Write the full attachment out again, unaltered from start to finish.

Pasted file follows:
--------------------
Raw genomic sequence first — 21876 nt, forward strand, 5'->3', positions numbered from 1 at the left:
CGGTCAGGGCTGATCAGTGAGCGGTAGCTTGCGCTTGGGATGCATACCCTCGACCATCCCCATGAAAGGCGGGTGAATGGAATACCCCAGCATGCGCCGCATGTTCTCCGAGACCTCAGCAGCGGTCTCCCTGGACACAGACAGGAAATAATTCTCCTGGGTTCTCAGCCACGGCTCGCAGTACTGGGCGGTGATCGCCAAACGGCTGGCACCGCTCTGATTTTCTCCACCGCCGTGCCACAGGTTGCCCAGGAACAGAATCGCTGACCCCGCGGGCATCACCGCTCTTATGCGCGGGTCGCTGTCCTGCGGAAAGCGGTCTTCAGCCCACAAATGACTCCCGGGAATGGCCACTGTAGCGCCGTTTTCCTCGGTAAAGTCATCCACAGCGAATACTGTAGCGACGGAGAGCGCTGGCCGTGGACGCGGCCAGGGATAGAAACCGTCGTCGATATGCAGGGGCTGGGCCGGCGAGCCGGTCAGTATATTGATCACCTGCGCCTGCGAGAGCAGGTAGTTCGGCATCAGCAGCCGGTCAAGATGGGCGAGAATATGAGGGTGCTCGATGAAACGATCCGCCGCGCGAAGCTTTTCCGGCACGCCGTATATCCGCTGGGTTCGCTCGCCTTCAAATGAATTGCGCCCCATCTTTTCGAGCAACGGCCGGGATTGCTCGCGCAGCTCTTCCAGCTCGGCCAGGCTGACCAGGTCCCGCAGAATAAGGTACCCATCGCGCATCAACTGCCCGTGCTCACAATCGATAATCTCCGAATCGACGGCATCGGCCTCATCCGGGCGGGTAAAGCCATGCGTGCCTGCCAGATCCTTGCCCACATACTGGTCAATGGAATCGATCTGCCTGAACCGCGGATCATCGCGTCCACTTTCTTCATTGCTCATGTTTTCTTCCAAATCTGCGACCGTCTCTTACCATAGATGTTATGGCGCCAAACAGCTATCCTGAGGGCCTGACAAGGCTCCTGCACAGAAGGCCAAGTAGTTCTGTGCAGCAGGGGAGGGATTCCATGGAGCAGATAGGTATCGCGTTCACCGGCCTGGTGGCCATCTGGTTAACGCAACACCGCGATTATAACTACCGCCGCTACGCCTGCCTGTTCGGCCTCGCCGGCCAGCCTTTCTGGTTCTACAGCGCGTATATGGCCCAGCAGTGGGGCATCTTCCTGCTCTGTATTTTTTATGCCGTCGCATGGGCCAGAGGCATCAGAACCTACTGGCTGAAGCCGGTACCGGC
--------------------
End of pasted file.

Raw genomic sequence first — 21876 nt, forward strand, 5'->3', positions numbered from 1 at the left:
CGGTCAGGGCTGATCAGTGAGCGGTAGCTTGCGCTTGGGATGCATACCCTCGACCATCCCCATGAAAGGCGGGTGAATGGAATACCCCAGCATGCGCCGCATGTTCTCCGAGACCTCAGCAGCGGTCTCCCTGGACACAGACAGGAAATAATTCTCCTGGGTTCTCAGCCACGGCTCGCAGTACTGGGCGGTGATCGCCAAACGGCTGGCACCGCTCTGATTTTCTCCACCGCCGTGCCACAGGTTGCCCAGGAACAGAATCGCTGACCCCGCGGGCATCACCGCTCTTATGCGCGGGTCGCTGTCCTGCGGAAAGCGGTCTTCAGCCCACAAATGACTCCCGGGAATGGCCACTGTAGCGCCGTTTTCCTCGGTAAAGTCATCCACAGCGAATACTGTAGCGACGGAGAGCGCTGGCCGTGGACGCGGCCAGGGATAGAAACCGTCGTCGATATGCAGGGGCTGGGCCGGCGAGCCGGTCAGTATATTGATCACCTGCGCCTGCGAGAGCAGGTAGTTCGGCATCAGCAGCCGGTCAAGATGGGCGAGAATATGAGGGTGCTCGATGAAACGATCCGCCGCGCGAAGCTTTTCCGGCACGCCGTATATCCGCTGGGTTCGCTCGCCTTCAAATGAATTGCGCCCCATCTTTTCGAGCAACGGCCGGGATTGCTCGCGCAGCTCTTCCAGCTCGGCCAGGCTGACCAGGTCCCGCAGAATAAGGTACCCATCGCGCATCAACTGCCCGTGCTCACAATCGATAATCTCCGAATCGACGGCATCGGCCTCATCCGGGCGGGTAAAGCCATGCGTGCCTGCCAGATCCTTGCCCACATACTGGTCAATGGAATCGATCTGCCTGAACCGCGGATCATCGCGTCCACTTTCTTCATTGCTCATGTTTTCTTCCAAATCTGCGACCGTCTCTTACCATAGATGTTATGGCGCCAAACAGCTATCCTGAGGGCCTGACAAGGCTCCTGCACAGAAGGCCAAGTAGTTCTGTGCAGCAGGGGAGGGATTCCATGGAGCAGATAGGTATCGCGTTCACCGGCCTGGTGGCCATCTGGTTAACGCAACACCGCGATTATAACTACCGCCGCTACGCCTGCCTGTTCGGCCTCGCCGGCCAGCCTTTCTGGTTCTACAGCGCGTATATGGCCCAGCAGTGGGGCATCTTCCTGCTCTGTATTTTTTATGCCGTCGCATGGGCCAGAGGCATCAGAACCTACTGGCTGAAGCCGGTACCGGC